Certain forms of mitochondrial DNA damage are one of the causes of aging. Your mitochondria, the cell's power plants, are the remnants of ancient symbiotic bacteria. Most of their original DNA is lost or migrated to the cell nucleus, but a small number of genes remain. This DNA is much more vulnerable to damage and has worse repair mechanisms than nuclear DNA, but if important parts are lost then the outcome can be dysfunctional mitochondria that overtake the cell because they are more resistant to being cleared out by quality control mechanisms. That cell will then cause harm to surrounding tissues by exporting damaged proteins and reactive molecules: this is the modern mitochondrial free radical theory of aging in a nutshell.
Since this is likely an important cause of aging we should expect to see that everyone has an appreciable load of stochastic damage to their mitochondrial DNA, and that this damage grows over time. As the cost of DNA sequencing continues to fall and thousands of human genomes are being sequenced, this data is becoming available:
Mutations in one or more copies of mitochondrial DNA, known as heteroplasmies, are likely to be much more common in healthy people than previously anticipated. Approximately 90 percent of healthy participants in the 1000 Genomes Project harbored at least one heteroplasmy, and 20 percent bore mitochondrial genome mutations implicated in diseases. "It's been known for a long time that lesions in mitochondrial DNA become more prevalent with age. This study offers the intriguing possibility that maybe everybody has a little bit of something wrong with their mitochondrial DNA and that might play a role in aging."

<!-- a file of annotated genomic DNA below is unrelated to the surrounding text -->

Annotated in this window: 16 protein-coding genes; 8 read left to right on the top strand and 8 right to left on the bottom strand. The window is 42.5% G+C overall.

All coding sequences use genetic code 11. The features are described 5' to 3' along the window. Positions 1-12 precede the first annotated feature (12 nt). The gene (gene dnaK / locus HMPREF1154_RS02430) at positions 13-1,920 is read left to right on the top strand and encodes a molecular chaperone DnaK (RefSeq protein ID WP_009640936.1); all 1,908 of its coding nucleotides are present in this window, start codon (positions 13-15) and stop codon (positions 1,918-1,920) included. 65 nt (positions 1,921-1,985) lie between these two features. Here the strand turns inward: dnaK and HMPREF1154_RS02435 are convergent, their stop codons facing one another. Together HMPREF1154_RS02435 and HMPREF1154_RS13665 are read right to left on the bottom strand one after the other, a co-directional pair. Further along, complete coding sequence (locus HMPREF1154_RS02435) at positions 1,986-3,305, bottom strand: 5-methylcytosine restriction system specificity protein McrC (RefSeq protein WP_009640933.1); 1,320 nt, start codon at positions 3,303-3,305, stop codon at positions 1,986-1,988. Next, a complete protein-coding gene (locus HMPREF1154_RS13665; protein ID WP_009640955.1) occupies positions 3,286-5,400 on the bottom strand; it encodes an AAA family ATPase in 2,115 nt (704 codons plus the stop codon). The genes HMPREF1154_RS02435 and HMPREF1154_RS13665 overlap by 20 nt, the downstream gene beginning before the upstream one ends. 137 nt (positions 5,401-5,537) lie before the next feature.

Because a single cell can contain hundreds to thousands of mitochondria, it also carries multiple copies - and, sometimes, variants - of these maternally inherited genomes. Pathogenic mutations can co-exist with healthy mitochondrial DNA (mtDNA) within a cell or group of cells; clinical signs of disease only occur when the frequency of mutations crosses a threshold, which typically ranges from 60 to 85 percent of mitochondria. Severe mtDNA mutations can cause certain myopathies, epilepsy, and other diseases, while less pathogenic variants have been implicated in complex conditions such as type 2 diabetes, aging, and cancer.
Although these results suggest pathogenic mtDNA mutations are more prevalent than previously thought, the low frequency at which they occur is unlikely to have a negative impact on health. However, if the mutations increase in frequency in some fraction of cells as they divide, they could provide a likely source of mitochondrial dysfunction. "The problem is that mitochondrial DNA isn't stable, so there's nothing to say that a 1 percent load of mutation won't blossom into a different level later." Even though a low-frequency mutation "isn't pathogenic in and of itself, it's harder to develop a mutation later if you don't have one, compared to when you start with some level of mutation."